Well, sometimes, yes. Most times, not so much. Since I’ve published my trilogy, I hear those words quite often. What most people don’t know is how much work actually went into those three books.
The first book, I started writing when I was 21. It took me another 7 years to write about 3 chapters. Maybe 4 chapters, I really don’t remember. Everything was handwritten and I had a notebook full of scenes, then different scenes and the ending and a little bit of everything.
You have to realize, during those 7 years I got a divorce, lost my father, moved to a different state, got remarried and worked two jobs majority of the time.
It took another 6 years to get everything transcribed into the computer and write another 6 chapters or so. Then I started college. I wrote a little here and there, but never seriously for any length of time. When I finished school, I was bored and finished the book, polished it to the best of my ability at the time and started submitting to agents.
That’s when I started taking this whole thing seriously. Overall, it took me 14 years to finish the first novel. Then another four years to edit, revise, edit again, etc., etc., etc. until the novel only somewhat resembled the first idea I’d had. During one of the final rounds of edits, the idea for the second book came to life. I wrote that first draft in about two months. I wrote the third book’s first draft in a little over a month.
So by the middle of last year, I seriously started looking at self publishing. The intention was to publish the first one in October. I held off after going to a conference and getting a full request for the first book. I polished up the draft (yet again) before sending. While waiting for a response, I finished editing the other two. In all, I spent the last four months of last year doing nothing but edits. I probably went through those books three times each in those four months. Did I miss typos? A few. So far my readers have been forgiving.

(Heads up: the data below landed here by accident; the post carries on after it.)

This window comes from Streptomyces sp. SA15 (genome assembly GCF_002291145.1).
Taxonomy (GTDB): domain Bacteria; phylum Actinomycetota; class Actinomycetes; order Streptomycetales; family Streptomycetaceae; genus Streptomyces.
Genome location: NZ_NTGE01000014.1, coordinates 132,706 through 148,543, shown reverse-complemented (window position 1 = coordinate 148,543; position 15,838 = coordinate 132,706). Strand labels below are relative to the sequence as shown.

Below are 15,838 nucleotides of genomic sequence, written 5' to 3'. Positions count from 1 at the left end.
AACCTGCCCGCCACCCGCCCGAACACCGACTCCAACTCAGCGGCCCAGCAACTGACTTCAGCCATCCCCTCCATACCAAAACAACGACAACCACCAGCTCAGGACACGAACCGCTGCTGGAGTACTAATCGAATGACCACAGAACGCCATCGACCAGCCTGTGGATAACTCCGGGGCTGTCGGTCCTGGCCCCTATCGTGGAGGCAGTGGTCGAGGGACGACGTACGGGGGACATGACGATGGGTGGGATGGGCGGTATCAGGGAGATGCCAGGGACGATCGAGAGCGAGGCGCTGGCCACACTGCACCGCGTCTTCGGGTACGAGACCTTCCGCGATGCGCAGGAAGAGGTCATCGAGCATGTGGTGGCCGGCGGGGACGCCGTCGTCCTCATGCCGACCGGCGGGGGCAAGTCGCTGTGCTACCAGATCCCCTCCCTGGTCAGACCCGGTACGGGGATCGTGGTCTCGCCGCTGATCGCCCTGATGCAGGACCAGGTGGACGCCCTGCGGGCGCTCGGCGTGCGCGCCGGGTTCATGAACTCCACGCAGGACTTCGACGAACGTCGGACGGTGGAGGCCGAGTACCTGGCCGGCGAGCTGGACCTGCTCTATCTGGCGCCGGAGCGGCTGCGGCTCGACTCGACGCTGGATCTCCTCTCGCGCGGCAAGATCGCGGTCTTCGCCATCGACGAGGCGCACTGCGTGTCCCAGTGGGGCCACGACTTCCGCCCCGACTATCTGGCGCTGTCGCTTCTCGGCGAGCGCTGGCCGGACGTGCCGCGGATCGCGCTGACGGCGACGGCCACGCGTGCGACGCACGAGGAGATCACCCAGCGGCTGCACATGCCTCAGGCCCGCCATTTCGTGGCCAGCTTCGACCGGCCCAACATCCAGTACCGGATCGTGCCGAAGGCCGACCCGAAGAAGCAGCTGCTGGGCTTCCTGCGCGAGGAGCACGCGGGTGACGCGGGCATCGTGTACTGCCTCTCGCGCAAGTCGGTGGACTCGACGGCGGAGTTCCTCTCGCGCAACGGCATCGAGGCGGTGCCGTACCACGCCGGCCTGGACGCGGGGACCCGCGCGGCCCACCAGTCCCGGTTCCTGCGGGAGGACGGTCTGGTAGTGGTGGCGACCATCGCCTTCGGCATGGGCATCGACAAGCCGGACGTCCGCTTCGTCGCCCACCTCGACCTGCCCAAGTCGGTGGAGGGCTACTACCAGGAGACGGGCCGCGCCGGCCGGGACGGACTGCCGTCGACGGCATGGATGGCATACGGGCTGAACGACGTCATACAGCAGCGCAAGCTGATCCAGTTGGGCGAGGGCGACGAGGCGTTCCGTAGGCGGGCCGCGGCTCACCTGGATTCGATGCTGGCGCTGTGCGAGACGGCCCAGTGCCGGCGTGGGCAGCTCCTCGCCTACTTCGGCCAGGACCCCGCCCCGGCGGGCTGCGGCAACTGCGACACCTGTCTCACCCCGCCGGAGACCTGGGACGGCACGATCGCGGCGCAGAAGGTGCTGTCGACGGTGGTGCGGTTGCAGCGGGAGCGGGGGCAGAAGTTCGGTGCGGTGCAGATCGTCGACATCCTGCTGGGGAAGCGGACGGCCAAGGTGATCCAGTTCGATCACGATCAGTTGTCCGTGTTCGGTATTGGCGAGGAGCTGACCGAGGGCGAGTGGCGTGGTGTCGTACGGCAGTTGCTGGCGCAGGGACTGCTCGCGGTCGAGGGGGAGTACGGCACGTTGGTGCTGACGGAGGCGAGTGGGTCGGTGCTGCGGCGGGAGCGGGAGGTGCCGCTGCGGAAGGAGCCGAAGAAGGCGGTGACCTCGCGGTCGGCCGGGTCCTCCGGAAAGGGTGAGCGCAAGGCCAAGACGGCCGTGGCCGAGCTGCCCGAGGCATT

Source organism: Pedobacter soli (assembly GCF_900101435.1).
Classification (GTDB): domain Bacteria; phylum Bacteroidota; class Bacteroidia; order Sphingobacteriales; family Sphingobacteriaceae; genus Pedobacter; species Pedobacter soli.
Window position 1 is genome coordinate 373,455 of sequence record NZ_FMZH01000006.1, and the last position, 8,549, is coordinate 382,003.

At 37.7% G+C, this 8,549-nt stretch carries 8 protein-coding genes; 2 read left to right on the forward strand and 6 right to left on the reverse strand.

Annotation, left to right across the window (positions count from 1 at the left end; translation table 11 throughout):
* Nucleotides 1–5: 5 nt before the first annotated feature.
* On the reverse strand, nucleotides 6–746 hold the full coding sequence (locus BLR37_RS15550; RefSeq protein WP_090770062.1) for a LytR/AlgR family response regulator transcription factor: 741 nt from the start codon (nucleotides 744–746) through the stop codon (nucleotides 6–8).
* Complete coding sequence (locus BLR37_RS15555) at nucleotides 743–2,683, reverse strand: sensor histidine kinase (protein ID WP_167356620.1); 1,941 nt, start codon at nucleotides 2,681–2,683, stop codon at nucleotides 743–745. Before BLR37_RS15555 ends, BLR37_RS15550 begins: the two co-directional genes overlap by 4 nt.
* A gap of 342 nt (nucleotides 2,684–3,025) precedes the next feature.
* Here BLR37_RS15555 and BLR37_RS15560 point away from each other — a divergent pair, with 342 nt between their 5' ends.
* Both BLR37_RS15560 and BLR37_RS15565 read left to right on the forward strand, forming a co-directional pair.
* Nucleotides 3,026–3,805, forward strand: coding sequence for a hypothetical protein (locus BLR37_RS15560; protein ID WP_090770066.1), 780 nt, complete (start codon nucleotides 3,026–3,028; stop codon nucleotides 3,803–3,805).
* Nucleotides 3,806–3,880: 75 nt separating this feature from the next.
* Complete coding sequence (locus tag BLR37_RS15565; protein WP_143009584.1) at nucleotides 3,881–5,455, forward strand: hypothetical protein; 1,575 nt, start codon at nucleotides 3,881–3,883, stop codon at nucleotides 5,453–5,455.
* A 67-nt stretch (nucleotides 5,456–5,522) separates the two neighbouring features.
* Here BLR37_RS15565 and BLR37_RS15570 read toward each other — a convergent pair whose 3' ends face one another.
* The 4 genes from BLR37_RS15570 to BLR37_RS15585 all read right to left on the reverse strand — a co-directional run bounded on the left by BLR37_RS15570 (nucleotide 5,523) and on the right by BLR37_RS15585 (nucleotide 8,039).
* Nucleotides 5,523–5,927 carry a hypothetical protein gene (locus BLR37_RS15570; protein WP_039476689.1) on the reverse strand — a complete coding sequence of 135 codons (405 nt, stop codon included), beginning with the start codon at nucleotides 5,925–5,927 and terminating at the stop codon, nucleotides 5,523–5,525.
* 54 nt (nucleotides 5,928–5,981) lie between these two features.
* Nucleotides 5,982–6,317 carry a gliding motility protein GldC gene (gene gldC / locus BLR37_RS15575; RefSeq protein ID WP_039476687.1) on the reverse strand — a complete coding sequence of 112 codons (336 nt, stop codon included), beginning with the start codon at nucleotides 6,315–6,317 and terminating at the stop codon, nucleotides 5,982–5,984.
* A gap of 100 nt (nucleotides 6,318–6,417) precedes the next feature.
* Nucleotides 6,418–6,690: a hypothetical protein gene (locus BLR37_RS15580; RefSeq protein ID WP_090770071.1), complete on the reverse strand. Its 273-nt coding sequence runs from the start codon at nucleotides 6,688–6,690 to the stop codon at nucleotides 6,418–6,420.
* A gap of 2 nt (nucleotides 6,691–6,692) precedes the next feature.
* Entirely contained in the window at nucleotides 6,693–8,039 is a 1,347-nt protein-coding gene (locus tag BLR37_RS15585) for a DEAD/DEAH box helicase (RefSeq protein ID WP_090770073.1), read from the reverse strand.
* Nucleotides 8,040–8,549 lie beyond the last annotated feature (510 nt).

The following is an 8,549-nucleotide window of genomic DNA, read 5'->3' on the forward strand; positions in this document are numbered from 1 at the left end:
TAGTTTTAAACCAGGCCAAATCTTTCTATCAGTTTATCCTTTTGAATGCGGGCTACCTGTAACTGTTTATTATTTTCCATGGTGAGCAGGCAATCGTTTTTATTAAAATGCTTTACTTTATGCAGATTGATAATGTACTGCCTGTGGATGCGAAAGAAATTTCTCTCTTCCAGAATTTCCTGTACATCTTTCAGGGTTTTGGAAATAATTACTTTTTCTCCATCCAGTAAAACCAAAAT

For the whole trilogy to come to life and out to the readers took a grand total of 19 years. Now hubby said that’s a little misleading because I wasn’t really seriously writing during a good chunk of that time. And he’s right. It took 5 years from seriously deciding to publish to actual publication.
And I had loads of help. Encouragement of a best selling author, a few critique partners who suffered through those earlier versions, tons of classes with writing assignments, contest entries, winning a 25 page critique. I think that last one is what helped the most. The author I won the critique from really took the time to point out what I was doing wrong and write and she even looked at my revisions to see if I was on the right track. I really think that was the major turning point.
I guess what this post is about is not giving up. But you also have to take that last giant leap in order to become an author. I made the choice of self-publishing not because I didn’t think I was good enough to get an agent, but because I got tired of those agents telling me my story wouldn’t sell. It seems to have done fairly well, at least in my eyes. Especially considering I’m about as far from a marketing genius as you could get.
So I have to thank Annette Blair for the encouragement, Donna K. Weaver for the help and cheer leading and for Kim Law for giving her time to a writer on the cusp but still needing help. You ladies have been fantastic and I appreciate all you’ve done for me. BTW, love their books 🙂
Have a great weekend everyone!